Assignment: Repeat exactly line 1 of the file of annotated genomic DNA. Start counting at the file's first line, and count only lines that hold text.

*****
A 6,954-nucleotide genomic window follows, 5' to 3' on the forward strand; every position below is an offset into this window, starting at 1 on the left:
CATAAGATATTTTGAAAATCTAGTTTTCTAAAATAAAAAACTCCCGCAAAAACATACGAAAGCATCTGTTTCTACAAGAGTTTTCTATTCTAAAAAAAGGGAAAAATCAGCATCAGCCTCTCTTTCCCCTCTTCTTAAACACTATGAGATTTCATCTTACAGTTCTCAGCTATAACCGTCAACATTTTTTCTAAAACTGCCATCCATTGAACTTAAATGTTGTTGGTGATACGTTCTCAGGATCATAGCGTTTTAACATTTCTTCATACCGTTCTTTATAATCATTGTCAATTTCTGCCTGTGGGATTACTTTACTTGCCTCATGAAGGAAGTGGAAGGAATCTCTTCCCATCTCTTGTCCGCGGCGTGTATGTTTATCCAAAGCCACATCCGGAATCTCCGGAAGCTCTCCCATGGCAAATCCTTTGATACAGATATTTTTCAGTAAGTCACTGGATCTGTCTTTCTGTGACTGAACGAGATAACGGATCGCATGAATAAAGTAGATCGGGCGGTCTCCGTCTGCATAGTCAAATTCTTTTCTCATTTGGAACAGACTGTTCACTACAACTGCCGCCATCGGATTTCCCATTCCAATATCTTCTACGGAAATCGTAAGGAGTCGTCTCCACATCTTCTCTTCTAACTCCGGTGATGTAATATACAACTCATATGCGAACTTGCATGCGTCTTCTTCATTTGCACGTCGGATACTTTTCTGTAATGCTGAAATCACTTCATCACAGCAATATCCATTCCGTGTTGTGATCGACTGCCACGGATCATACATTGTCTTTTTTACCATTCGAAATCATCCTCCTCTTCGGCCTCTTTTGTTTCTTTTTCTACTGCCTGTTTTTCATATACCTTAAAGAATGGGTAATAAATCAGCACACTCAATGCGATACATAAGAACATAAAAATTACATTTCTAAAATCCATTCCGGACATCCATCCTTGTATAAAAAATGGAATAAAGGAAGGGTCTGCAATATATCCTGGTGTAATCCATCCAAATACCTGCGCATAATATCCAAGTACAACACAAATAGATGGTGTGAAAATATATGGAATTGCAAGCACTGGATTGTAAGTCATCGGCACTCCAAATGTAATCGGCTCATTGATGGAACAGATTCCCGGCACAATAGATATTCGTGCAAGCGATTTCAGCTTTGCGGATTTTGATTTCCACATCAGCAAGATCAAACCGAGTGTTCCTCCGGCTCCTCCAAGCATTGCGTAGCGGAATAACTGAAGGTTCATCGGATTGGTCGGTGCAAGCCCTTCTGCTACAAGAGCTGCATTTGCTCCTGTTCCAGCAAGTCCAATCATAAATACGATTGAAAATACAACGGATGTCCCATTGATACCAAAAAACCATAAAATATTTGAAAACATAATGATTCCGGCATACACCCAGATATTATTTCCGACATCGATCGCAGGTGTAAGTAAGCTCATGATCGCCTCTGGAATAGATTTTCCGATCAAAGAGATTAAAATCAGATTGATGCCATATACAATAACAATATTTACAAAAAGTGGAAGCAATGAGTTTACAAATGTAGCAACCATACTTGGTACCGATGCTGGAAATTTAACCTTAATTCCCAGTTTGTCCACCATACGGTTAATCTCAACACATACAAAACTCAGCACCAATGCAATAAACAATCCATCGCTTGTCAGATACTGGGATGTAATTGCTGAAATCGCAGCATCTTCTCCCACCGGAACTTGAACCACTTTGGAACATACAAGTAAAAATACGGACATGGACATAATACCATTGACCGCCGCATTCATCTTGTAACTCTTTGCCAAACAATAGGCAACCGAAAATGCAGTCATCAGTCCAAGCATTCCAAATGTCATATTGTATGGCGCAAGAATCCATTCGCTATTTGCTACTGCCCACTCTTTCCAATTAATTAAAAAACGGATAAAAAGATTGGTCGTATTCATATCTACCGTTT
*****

A 6,954-nucleotide genomic window follows, 5' to 3' on the forward strand; every position below is an offset into this window, starting at 1 on the left: